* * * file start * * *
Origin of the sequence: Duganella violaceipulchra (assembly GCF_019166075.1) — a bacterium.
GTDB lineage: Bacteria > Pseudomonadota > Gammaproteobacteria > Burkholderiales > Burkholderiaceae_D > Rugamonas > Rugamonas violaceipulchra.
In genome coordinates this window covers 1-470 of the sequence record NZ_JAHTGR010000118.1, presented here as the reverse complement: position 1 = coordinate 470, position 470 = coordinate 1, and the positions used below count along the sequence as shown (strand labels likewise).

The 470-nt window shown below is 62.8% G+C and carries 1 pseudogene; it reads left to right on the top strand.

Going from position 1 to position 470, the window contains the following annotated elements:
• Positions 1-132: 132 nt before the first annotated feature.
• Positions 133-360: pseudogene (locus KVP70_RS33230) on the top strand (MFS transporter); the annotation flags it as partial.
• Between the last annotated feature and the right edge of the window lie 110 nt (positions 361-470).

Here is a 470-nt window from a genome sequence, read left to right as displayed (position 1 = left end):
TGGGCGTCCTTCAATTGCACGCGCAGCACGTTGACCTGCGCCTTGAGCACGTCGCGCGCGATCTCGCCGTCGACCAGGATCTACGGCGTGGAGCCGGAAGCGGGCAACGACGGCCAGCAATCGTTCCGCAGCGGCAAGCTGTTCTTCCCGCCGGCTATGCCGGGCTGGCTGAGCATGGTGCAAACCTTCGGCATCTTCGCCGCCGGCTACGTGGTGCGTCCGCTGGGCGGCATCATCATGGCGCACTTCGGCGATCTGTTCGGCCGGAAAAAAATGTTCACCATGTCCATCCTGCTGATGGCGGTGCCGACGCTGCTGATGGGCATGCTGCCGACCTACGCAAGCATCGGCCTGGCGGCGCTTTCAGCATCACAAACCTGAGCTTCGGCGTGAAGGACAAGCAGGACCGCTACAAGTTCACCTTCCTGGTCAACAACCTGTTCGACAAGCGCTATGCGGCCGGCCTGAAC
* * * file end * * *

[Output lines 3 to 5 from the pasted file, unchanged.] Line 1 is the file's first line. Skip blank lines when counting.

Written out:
In genome coordinates this window covers 1-470 of the sequence record NZ_JAHTGR010000118.1, presented here as the reverse complement: position 1 = coordinate 470, position 470 = coordinate 1, and the positions used below count along the sequence as shown (strand labels likewise).

The 470-nt window shown below is 62.8% G+C and carries 1 pseudogene; it reads left to right on the top strand.

Going from position 1 to position 470, the window contains the following annotated elements: